I recently found out that a movement which is popular in America has reached our shores. The Freeman movement, otherwise known as Sovereign Citizens, consists of people who believe that it is possible to declare yourself no longer beholden to the laws of your country, and not liable to pay taxes. Normally the process involves filling in obscure government forms, opting out of government forms of ID such as driving licenses and passports and writing signed declarations using lots of very big legal sounding words.

There are some odd beliefs held by these people, such as the idea the world is ruled by maritime law, and that they can opt out of this and instead be ruled by common law by saying the magical words:

"Do you have a claim against me?"

In New Zealand, there's an online forum where people can swap tips and tricks on how to become a sovereign citizen and avoid the law. Some people believe that they have already managed to become sovereign citizens in NZ.

The New Zealand organised Freeman movement seems to revolve around the concept that a person can only be ruled by common law, and so the government creates a corporation in the name of each New Zealander. That "corporation" can then be subjected to all sorts of laws that would violate people's human rights and common law privileges. Your registered business number is your birth certificate number - which I guess means that, for people like me who were born overseas, we're quite possibly already technically Freemen?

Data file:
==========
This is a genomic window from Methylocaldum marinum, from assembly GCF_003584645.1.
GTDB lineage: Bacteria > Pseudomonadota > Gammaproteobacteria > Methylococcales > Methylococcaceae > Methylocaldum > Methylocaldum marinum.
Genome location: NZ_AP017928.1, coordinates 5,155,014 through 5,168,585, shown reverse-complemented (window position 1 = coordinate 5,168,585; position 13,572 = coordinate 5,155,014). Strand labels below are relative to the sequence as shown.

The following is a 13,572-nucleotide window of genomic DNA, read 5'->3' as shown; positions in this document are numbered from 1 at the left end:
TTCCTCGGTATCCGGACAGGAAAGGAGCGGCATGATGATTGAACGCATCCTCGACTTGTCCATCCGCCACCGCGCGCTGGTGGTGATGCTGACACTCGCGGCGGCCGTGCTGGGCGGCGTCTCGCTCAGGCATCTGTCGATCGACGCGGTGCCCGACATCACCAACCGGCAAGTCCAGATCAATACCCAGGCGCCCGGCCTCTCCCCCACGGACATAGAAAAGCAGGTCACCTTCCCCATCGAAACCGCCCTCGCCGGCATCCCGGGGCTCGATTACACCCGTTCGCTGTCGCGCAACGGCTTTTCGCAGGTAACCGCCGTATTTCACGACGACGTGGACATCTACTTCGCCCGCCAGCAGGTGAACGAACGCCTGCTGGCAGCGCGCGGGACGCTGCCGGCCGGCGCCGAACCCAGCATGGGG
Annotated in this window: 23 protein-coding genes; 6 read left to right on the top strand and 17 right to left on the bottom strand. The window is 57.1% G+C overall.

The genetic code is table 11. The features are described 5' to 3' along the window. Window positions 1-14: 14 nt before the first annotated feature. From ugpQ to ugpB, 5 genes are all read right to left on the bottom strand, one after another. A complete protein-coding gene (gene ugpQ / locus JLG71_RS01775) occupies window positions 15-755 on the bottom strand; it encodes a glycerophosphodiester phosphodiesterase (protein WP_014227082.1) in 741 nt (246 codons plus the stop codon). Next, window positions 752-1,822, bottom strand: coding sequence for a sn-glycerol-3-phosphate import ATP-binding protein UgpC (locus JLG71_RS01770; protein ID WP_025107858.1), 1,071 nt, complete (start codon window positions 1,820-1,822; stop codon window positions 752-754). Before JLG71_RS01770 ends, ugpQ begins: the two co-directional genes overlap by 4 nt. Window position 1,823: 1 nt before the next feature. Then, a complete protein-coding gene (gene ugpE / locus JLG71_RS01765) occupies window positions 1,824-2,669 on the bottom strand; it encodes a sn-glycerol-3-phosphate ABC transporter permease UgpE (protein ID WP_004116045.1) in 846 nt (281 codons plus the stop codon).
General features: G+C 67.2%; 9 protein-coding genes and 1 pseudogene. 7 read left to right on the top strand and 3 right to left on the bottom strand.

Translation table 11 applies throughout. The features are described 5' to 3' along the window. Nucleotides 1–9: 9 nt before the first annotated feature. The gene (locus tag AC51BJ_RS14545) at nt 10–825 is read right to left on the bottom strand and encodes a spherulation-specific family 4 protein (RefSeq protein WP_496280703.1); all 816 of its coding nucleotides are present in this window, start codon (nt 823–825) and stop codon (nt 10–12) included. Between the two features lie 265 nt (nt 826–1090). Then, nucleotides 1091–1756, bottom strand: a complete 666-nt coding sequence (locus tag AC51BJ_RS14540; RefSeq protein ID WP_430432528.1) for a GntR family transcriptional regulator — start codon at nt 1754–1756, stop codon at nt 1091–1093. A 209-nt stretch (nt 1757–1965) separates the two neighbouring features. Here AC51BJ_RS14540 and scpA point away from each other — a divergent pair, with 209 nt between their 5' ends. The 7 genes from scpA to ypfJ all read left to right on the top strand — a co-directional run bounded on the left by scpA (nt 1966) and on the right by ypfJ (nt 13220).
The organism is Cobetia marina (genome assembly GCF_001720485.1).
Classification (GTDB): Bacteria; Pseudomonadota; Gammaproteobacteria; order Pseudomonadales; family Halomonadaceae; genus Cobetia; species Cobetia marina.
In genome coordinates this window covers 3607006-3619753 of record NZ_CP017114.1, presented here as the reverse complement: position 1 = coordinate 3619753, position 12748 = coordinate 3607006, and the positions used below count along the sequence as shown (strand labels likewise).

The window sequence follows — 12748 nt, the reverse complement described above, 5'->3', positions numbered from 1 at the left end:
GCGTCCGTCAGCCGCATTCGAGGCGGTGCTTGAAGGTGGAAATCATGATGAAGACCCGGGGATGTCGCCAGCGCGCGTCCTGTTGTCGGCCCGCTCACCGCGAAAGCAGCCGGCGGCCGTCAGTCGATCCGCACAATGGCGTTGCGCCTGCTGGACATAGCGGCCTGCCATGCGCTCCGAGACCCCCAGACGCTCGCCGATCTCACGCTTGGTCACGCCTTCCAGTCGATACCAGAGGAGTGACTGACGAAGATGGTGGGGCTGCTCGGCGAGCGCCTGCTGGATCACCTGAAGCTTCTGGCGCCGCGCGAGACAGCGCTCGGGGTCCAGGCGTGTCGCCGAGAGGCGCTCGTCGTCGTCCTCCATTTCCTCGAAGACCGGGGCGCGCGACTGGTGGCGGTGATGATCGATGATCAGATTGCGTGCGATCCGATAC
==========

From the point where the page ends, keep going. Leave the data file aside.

Corporations need a person to run them - an officer. Therefore kiwis are "tricked" into becoming the officer of the company that represents them by signing for their passport, driver's license and bank account.

Unsurprisingly, whenever this idea has been tested in court - both here and overseas - it has been ruled that these people are still citizens, such as when Malcolm Daniel France tried to argue that the police only have jurisdiction over the "fictional entity" Mr France, whereas in a legal sense he is actually Malcolm-Daniel, who is a living, breathing man. The court appears to have not seen the distinction as valid.

There is also the case of Kiri Campbell, who tried to pass $65k in fake cheques. When caught, she claimed that she is a "freeman" and not subject to the laws of New Zealand. She also claimed that her attempted fraud was merely a protest against the corrupt banking system, rather than an illegal act. She was convicted of fraud.

Interestingly, Kiri Campbell apparently found out about the Freeman movement after becoming interested in alternative medicine.